Want to launch your own mobile operating system? Better have a LOT of money and connections. A successful mobile OS needs to spin plates with carriers, device manufacturers, developers and consumers. If any of the plates fall, then the entire ecosystem falls apart. ,
When I spoke with him, Derek Kerton, principal analyst for telecommunications consulting firm Kerton Group, had just finished working on a report for GigaOM Pro about the future of mobile. As one of 10 authors, he focused on the mobile OS ecosystems like Android, iOS, Symbian and RIM, looking into the factors that drive their success, and others that will keep some at the top and displace others.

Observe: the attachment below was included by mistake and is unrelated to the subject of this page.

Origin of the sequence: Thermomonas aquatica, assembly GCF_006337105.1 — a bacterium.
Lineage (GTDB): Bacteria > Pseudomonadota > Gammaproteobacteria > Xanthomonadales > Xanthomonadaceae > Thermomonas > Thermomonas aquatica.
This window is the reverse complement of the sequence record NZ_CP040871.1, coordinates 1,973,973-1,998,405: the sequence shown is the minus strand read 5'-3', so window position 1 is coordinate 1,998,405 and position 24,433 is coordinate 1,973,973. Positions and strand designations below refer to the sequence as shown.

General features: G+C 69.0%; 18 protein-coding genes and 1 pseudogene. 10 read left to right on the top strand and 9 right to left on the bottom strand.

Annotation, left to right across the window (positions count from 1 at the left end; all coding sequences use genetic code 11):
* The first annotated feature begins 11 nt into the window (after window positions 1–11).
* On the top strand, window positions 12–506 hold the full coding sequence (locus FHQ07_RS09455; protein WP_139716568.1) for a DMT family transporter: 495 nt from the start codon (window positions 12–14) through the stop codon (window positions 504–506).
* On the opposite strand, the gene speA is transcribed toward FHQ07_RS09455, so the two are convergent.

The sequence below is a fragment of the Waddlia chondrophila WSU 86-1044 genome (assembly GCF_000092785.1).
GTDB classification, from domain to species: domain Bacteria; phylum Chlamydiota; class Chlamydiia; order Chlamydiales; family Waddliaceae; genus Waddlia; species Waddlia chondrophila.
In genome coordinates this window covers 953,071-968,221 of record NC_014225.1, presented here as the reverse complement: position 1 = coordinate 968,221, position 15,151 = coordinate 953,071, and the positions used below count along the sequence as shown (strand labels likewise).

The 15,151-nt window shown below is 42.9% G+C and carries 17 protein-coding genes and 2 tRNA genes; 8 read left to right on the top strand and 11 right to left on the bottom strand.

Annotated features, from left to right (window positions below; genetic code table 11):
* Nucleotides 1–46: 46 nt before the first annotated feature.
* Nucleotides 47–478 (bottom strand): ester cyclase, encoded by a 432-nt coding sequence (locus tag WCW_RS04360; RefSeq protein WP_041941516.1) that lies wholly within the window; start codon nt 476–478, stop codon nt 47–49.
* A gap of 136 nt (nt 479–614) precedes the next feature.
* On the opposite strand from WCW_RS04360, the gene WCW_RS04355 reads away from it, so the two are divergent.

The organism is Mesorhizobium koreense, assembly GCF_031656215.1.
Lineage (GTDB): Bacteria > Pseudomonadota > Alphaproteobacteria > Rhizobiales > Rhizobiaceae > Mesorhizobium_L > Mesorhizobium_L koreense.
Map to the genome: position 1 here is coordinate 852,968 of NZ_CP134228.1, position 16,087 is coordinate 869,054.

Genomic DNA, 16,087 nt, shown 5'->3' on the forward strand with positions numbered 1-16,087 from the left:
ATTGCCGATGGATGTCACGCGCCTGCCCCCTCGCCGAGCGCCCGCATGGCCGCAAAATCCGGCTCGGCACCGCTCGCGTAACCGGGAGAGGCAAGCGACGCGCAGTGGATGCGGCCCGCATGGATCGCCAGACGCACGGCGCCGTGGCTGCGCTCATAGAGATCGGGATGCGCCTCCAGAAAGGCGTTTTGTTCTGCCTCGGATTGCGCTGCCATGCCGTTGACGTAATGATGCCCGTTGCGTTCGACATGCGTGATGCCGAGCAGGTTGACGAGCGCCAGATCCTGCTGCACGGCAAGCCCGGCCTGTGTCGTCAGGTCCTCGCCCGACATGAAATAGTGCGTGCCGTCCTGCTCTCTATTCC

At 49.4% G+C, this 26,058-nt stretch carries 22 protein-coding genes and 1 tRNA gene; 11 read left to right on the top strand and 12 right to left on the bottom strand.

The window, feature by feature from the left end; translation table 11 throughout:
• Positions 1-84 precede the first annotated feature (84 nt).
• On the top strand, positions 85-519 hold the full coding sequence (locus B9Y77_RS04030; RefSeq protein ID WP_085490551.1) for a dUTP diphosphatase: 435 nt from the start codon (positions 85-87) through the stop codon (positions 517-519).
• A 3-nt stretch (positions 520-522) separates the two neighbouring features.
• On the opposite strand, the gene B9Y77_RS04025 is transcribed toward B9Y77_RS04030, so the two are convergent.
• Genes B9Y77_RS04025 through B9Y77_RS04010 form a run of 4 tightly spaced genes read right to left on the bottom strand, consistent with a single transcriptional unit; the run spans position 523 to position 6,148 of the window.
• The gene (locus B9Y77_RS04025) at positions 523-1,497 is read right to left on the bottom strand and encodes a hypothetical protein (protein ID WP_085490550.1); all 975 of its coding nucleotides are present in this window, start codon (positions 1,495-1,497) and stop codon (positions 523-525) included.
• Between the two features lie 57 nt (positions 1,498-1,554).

The ecosystem is the entire product. For example, Apple’s delivery of the iPad is only a small portion of the overall offering. The full product includes the complete array of software developers that exist outside of Cupertino.
As for why BlackBerry and RIM have been overtaken by Android and iOS, Kerton points out they’ve been relying on a rather old platform for quite a long time. While the 12+ year old OS has been updated, it really isn’t keeping up with the touchscreen and social nuances the new iOS and Android devices were built to handle from the start. Hopefully, RIM’s purchase of the QNX operating system will help them get there.
You need support from carriers, handset vendors, developers, consumers – all at the same time. If you miss one of those steps, that cycle of benefit starts to fall apart and stumble. For example, even though webOS was touted as a fantastic mobile OS, it failed because it couldn’t get the carriers on board.
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